Despite all the drugs-free toil I went through I would have to agree with Edwards. A longer initial ban would act as an initial deterrent. It would also make it harder for someone caught cheating to maintain their level of fitness for the period of the ban to get back. They really would have to be determined to come out fighting. However, it would give a chance for the truly repentant people like David Millar to have a chance to make amends, I can see him still racing in 2012 and possibly up for being part of the GB team in London. He is an example of user turned advocate against in the best sense, I'd rather see Millar given a second chance than the chancer Chambers.

Scotsman Give TV Debate to Lib Dem

Parliamentary elections are meant to elect the best person to represent the constituency. Well the Glasgow East by election took on a slightly American feel at the weekend when it held a televised debate between the 4 main candidates.

Well the Scotsman has scored their performances today and place Ian Robertson the Liberal Democrat ahead of Labour's Margaret Curran with Davena Rankin of the Tories and the SNP's John Mason propping up the rest.

Of Robertson the paper said:

Emerged as the surprise star of the show. He was effective, forthright and intervened sharply across his opponents. A no-hoper in this by-election – one to watch for the future. 9/10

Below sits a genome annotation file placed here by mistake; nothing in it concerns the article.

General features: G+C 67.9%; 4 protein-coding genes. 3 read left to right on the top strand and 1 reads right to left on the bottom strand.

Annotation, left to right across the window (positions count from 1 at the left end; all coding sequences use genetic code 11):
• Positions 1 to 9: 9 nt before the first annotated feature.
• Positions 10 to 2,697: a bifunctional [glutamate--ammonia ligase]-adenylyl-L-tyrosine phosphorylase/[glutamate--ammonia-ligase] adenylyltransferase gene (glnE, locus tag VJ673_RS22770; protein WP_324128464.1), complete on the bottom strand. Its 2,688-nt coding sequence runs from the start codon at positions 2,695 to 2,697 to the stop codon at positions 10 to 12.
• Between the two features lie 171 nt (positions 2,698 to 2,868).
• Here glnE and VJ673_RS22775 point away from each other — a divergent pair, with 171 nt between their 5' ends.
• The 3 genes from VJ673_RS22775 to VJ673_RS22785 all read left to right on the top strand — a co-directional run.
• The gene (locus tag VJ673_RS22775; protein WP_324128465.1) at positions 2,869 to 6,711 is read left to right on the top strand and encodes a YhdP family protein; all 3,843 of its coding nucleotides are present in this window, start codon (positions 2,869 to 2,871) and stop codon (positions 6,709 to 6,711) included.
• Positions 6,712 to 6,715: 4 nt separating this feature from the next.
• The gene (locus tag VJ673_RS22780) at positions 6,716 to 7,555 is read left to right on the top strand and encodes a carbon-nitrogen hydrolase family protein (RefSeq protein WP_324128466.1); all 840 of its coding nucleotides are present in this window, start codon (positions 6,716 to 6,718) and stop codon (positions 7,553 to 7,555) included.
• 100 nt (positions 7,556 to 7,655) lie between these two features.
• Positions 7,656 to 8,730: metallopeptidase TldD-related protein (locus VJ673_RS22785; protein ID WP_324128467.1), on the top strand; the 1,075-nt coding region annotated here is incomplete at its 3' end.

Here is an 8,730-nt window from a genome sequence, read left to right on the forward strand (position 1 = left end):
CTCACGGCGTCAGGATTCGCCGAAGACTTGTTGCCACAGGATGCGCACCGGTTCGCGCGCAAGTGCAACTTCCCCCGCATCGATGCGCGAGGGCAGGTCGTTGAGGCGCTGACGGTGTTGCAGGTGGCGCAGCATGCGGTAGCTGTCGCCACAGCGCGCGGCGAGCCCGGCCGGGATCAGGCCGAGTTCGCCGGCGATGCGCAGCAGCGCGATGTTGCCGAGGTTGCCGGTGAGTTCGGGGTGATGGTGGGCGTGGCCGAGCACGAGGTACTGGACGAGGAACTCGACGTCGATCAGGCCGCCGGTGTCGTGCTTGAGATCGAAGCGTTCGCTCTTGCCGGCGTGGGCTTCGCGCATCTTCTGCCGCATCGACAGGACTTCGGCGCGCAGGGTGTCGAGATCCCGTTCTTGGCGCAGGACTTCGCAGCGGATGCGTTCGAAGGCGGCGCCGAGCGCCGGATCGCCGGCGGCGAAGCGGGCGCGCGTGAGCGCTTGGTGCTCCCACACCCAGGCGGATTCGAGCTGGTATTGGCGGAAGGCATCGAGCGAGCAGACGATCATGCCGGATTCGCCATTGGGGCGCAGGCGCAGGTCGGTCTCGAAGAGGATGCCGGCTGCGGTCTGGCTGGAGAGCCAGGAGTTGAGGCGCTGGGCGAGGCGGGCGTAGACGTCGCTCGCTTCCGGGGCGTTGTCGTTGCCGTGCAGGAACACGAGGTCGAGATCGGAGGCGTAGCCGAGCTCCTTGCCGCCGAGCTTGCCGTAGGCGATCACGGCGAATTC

It's a sad state of affairs that someone so effective is written off as a no-hoper but there is still time, even in this truncated election to get across the star that is the Lib Dem candidate. After all let's not forget the 24th July is still in the future.

Friday 11 July 2008

Facebook and Leadership II

Further ot my previous I see that Ross Finnie now has a Facebook profile and also has an facebook group intersting called Ross Finnie Stands for Leadership of Scottish Liberal Democrats as opposed to the I'm supporting Mike/Tavish for Scottish Lib Dem Leader apporach of his rivals.

Ross has also set up a limited leadership part to his website here.

for the record the size of the respected groups is Tavish 37 Mike 10 Ross 7

Religion Versus Orientation Freedom

"Freedom to differ is not limited to things that
do not matter much. That would be a mere
shadow of freedom. The test of its substance
is the right to differ as to things that
touch the heart of the existing order."

Robert H. Jackson - Former US Attorney General

After a few days of the internet cafe at work blocking facebook I got on this morning to see an invite to a group calling on registrars should perform their public duty on civil partnerships or resign. As it was started by a fellow Lib Dem I noticed a fair number of my fellow Lib Dems have signed up. However, and this may come as a shock to some I'll not be following suit.